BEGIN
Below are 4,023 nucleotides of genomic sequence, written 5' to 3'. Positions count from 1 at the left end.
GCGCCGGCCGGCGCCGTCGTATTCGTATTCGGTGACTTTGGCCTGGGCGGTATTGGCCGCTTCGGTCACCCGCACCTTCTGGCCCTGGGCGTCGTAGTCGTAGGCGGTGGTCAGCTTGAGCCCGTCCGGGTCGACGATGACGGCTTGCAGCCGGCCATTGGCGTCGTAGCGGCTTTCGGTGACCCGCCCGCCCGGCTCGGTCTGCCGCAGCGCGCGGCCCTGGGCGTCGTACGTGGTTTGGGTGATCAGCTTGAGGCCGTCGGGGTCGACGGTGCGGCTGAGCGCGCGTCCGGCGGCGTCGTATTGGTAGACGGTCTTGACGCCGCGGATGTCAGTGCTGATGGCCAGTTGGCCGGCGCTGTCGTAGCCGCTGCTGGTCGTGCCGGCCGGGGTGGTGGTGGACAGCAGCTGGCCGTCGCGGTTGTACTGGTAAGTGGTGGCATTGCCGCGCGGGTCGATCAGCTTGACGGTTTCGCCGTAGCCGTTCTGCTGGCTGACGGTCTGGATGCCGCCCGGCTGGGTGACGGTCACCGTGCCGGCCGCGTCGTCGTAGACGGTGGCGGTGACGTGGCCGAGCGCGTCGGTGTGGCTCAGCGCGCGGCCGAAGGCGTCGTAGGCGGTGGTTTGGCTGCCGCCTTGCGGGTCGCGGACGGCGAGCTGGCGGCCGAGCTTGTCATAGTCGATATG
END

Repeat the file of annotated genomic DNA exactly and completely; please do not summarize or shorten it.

Below are 4,023 nucleotides of genomic sequence, written 5' to 3'. Positions count from 1 at the left end.
GCGCCGGCCGGCGCCGTCGTATTCGTATTCGGTGACTTTGGCCTGGGCGGTATTGGCCGCTTCGGTCACCCGCACCTTCTGGCCCTGGGCGTCGTAGTCGTAGGCGGTGGTCAGCTTGAGCCCGTCCGGGTCGACGATGACGGCTTGCAGCCGGCCATTGGCGTCGTAGCGGCTTTCGGTGACCCGCCCGCCCGGCTCGGTCTGCCGCAGCGCGCGGCCCTGGGCGTCGTACGTGGTTTGGGTGATCAGCTTGAGGCCGTCGGGGTCGACGGTGCGGCTGAGCGCGCGTCCGGCGGCGTCGTATTGGTAGACGGTCTTGACGCCGCGGATGTCAGTGCTGATGGCCAGTTGGCCGGCGCTGTCGTAGCCGCTGCTGGTCGTGCCGGCCGGGGTGGTGGTGGACAGCAGCTGGCCGTCGCGGTTGTACTGGTAAGTGGTGGCATTGCCGCGCGGGTCGATCAGCTTGACGGTTTCGCCGTAGCCGTTCTGCTGGCTGACGGTCTGGATGCCGCCCGGCTGGGTGACGGTCACCGTGCCGGCCGCGTCGTCGTAGACGGTGGCGGTGACGTGGCCGAGCGCGTCGGTGTGGCTCAGCGCGCGGCCGAAGGCGTCGTAGGCGGTGGTTTGGCTGCCGCCTTGCGGGTCGCGGACGGCGAGCTGGCGGCCGAGCTTGTCATAGTCGATATG